6.7.1 Adapt Financial Service Strategies for Rural Areas and for Young People – Leverage the Most Accessible Financial Services and Help FIs Extend their Reach

To reach young people in rural areas, multiple strategies are often required. Rural YFS practitioners are adapting services that are successful in urban areas or with older rural populations, to meet the needs of harder to reach young populations. Rather than replicating existing infrastructure, however, many rural YFS practitioners are linking young people with existing financial institutions. In some cases, programs provide services to prepare young people to be ready clients of mainstream financial institutions and work with the financial institutions to adapt their programs to meet the needs of young clients. Depending on the competitiveness of the financial services market and the mission and capacity of the financial institutions, YFS programs are sometimes able to motivate financial institutions to serve harder to reach clients.

Adapt and Leverage: Savings and Financial Literacy for Rural Girls

The Population Council and Asante Africa Foundation[1] implemented asset development initiatives in rural and urban Zambia and rural Kenya to reach the most underserved and vulnerable girls. To develop their respective programs, Population Council conducted market research that helped them better understand the different needs of rural vs. urban girls and Asante Africa Foundation conducted an assessment of rural girls. The studies identified lower literacy levels, lower ability to save, and physical distance as key issues for rural girls, and adapted services accordingly. The two programs seek to develop:

  • Economic Assets (savings account, financial education)
  • Social Assets (friends, self-esteem, awareness of rights, understanding of sexual violence)
  • Health Assets (knowledge, and in Population Council’s program, vouchers that can be redeemed for a package of age-appropriate health services.)

Both initiatives use the “Safe Spaces” model whereby community-based, female mentors facilitate weekly, participatory learning in a familiar, protected environment. Asante Africa Foundation’s program works through schools, to leverage that existing infrastructure. AGEP is a community-based program for both in-school and out of school girls, meeting in a range of spaces in the community. At the same time, the programs recruited and worked with financial institutions to help the girls obtain formal bank accounts for savings, with a view toward future possibilities of borrowing for career or business investments. In Kenya-Asante Africa Foundation chose to work with Kenya Women’s Finance Trust (KWFT) and in Zambia Population Council is working with the National Savings and Credit Bank (NatSave) for several reasons:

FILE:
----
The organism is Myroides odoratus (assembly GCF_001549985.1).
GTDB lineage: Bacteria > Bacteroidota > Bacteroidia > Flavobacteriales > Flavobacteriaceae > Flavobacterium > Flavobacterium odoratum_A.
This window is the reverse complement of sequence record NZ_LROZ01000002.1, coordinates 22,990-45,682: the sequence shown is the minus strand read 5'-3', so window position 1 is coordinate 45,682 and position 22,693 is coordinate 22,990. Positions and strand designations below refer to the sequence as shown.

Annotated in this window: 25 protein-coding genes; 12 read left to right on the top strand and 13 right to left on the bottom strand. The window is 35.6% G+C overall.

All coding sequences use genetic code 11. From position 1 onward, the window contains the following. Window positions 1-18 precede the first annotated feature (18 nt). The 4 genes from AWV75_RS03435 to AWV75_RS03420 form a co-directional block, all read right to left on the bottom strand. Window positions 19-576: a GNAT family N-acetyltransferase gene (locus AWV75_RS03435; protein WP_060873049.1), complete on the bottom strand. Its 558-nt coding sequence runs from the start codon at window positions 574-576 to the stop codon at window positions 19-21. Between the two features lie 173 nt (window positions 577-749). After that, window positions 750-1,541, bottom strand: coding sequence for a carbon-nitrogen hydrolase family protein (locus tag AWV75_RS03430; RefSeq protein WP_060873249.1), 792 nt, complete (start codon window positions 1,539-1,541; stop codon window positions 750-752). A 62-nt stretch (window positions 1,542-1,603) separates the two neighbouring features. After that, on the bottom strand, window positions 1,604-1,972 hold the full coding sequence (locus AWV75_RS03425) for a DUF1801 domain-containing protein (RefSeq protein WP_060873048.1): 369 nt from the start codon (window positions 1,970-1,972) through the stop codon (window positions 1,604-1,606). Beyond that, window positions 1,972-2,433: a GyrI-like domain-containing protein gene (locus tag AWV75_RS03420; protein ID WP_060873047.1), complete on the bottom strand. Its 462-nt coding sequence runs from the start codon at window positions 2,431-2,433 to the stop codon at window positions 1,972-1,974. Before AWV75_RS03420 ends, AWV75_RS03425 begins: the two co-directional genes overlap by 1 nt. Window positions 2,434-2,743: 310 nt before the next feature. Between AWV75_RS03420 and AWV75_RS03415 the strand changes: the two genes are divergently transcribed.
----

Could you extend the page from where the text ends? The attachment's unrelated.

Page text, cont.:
• Mission match of serving the vulnerable, hard to reach, unbanked populations
  • Flexibility in the identity of an adult co-signer: KWFT and NatSave agreed to allow the girls to select an adult who was not necessarily a legal guardian
  • Accessibility: KWFT has mobile bankers that travel to rural areas and NatSave is implementing agency banking in the rural areas

KWFT and NatSave are motivated from a mission point of view, but also see the girls as future clients, and their parents and other adult co-signers as potential current clients.

How did these rural girls in Zambia and Kenya use their savings? As expected, the girls saved very small amounts of money. One surprise observed in the Zambia program was that the girls did not save regularly. Rather, they added savings to their accounts during harvest seasons. Also – for girls with access to informal savings groups or M-Pesa, mobile phone-based money transfer – when their savings had accumulated using these informal means, girls sometimes transferred their savings to a formal savings account. The girls were not able to use the account for significant asset accumulation, but they withdrew money to meet essential needs for socks, panties, sanitary napkins, school supplies, food and also for treats.   Asante Africa Foundation’s program adapts and replicates for rural Kenya a 2008 Population Council pilot project, Safe and Smart Savings Products for Vulnerable Adolescent Girls, tested in urban Kenya and Uganda.

[1] Asante Africa Foundation believes in the power of knowledge as a catalyst to help young people create a future where they can live their potential.  The Population Council conducts biomedical, social science, and public health research and disseminates evidence to shape more effective policies, programs, and technologies that improve lives around the world.  The programs profiled here are Population Council’s Adolescent Girls Empowerment Program in Zambia and Asante Africa Foundation’s Girls Advancement Program in Kenya.